Meet the GOOD table

As a community, we have become increasingly less interested in erudite theological musings about the nature of God and instead have come to believe that following Jesus might be as simple as doing more of what he did such as: feeding, healing, blessing, loving, and serving. In this way, instead of dreaming about the realm of God in some far away heaven, we might learn to embody the love of God right here. Right now.

Mira Vista United Church of Christ is a small congregation

in the midst of giving birth to a big dream.

In 2005, the congregation sold its large campus on Cutting Blvd., invested the proceeds, and began renting space from Christ Lutheran Church on Ashbury Ave. While “camping” with the Lutherans, the congregation solidified its identity as a community of believers and deepened their spiritual practice together. One previous student has even described Mira Vista as being somewhat “monastic” in their commitments to shared meals, contemplative practice, and serious spiritual inquiry.

As spirit-filled contemplatives, the congregation does a great job of “being” church right here and now, but does struggle with how to share this bounty more effectively so as to ensure a sustainable future. Therefore, the congregation called Rev. Dr. Melinda V. McLain in Fall 2014 with the express purpose of discerning and implementing a new, sustainable model of ministry. Since then, McLain and the congregation have come to understand that the congregation’s three passions: food, justice, and the arts could be well-lived out by becoming a café church.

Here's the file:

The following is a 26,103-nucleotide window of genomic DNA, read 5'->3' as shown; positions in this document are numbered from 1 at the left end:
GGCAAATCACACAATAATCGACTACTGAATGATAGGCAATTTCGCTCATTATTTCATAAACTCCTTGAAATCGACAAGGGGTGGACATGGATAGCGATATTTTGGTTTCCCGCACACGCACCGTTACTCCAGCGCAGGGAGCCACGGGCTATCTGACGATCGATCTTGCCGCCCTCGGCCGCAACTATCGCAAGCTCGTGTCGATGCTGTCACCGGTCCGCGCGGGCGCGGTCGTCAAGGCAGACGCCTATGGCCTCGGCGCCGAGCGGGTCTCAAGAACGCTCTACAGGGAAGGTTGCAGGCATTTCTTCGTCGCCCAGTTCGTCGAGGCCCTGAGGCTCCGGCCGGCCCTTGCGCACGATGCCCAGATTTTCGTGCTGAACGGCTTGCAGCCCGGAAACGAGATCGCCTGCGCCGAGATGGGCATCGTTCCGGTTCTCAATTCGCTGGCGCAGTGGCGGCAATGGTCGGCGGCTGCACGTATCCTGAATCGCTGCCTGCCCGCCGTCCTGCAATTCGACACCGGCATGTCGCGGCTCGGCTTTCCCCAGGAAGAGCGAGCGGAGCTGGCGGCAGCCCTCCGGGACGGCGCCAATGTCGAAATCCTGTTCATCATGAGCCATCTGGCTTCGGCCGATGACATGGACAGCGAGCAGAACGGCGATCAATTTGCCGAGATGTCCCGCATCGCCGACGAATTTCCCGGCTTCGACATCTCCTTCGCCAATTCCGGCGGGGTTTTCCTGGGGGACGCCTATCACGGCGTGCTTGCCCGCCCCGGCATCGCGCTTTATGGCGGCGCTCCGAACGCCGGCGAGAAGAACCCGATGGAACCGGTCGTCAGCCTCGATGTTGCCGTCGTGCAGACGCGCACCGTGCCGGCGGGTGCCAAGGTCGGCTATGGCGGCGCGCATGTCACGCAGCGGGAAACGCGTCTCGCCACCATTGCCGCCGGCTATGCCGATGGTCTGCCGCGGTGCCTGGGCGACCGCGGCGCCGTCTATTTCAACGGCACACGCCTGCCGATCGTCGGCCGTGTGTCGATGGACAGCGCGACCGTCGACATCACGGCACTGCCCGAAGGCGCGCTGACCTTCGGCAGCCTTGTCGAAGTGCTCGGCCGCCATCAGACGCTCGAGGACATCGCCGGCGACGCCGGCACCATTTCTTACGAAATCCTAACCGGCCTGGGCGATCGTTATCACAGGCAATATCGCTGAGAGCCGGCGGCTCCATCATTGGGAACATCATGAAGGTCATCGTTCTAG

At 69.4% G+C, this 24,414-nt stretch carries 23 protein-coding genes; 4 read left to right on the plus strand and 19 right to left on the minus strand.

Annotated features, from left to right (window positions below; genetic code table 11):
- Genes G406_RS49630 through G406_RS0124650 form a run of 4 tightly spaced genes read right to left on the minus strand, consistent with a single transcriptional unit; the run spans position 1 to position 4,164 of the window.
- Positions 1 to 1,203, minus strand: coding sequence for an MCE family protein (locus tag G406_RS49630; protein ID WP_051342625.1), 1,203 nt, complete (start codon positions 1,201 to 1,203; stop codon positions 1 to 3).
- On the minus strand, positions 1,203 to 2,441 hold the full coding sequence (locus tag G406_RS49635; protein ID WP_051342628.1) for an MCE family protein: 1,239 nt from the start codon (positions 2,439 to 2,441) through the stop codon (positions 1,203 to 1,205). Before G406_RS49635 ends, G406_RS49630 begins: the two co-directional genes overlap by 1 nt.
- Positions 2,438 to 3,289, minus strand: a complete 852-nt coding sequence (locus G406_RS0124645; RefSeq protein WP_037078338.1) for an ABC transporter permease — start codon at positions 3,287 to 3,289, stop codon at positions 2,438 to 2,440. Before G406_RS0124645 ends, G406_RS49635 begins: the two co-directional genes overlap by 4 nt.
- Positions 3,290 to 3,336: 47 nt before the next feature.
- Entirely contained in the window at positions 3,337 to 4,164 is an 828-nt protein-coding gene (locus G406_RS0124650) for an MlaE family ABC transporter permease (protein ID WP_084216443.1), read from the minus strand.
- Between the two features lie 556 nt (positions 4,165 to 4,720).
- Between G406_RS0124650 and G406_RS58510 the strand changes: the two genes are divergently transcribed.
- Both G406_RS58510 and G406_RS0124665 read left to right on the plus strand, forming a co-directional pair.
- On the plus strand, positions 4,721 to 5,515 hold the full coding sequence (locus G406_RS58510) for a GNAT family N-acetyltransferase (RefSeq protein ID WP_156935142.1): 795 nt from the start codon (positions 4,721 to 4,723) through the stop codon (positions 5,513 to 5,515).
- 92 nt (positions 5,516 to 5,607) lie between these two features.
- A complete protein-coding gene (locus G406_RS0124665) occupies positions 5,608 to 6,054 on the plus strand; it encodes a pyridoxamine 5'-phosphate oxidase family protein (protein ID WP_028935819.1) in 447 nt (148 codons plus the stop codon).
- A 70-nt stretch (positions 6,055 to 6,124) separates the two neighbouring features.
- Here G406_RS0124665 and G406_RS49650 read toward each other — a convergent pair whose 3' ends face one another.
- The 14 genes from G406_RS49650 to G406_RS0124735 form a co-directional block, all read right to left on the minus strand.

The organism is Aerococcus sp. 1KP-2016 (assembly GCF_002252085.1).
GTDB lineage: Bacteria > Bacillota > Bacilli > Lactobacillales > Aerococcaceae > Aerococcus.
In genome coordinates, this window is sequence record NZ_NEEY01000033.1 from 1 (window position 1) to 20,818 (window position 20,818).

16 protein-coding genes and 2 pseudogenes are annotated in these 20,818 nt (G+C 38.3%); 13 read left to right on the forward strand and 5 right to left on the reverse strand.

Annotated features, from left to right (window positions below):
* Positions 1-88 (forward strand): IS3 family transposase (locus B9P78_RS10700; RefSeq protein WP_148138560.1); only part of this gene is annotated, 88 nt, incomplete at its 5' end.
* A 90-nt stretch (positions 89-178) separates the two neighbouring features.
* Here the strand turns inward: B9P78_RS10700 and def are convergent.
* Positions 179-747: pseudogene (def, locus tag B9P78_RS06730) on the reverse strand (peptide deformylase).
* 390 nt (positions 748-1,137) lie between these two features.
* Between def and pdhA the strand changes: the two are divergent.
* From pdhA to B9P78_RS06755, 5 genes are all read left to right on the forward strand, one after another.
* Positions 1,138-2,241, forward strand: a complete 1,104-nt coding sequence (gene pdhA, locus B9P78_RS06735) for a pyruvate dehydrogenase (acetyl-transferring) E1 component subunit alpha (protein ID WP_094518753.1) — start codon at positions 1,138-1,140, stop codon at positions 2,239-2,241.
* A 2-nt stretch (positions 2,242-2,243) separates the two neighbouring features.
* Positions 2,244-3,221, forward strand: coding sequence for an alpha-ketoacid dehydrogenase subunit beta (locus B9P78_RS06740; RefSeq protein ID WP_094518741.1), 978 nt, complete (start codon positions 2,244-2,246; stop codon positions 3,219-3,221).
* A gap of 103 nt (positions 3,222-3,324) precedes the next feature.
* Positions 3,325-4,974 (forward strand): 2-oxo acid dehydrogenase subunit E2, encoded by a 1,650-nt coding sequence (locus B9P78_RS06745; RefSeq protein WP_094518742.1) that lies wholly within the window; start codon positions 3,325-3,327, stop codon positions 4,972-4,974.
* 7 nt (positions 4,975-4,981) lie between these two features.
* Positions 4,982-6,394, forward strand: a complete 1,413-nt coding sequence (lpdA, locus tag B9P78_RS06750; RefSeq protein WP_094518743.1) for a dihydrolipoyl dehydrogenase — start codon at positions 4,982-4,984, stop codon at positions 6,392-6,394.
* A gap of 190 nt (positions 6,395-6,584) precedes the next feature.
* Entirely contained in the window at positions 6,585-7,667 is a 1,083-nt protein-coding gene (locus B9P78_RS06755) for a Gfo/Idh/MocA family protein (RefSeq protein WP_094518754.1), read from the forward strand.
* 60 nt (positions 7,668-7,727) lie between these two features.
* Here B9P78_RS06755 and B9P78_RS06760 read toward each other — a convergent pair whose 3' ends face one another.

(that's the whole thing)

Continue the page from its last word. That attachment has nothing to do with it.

The learning curve has been high, but joyous. In Spring of 2016, the congregation participated in the New Business Law Practicum at U.C. Berkley’s Boalt Hall and learned how to be a non-profit running a business. Over the summer of 2015, a draft business plan for the GOOD table came into being that envisions a coffee shop with pay-what-you-can lunches, co-working space, and a venue for live music.

The plan outlines a community café operating with a triple bottom-line of financial sustainability, social service benefits, and spiritual development. We continue to refine our plan and are now searching for the right real estate, funding for the co-working space development, and the development of a marketing strategy and plan. the GOOD table is also beginning to operate in two “pop-up” forms: pastoral “community office hours” at a coffee shop in Richmond and live music each first Sunday evening at El Cerrito Natural Grocery. These pop-ups help us understand how to do this sort of community ministry, learn from the community what they need and desire, and begin to develop a customer base for the proposed enterprise.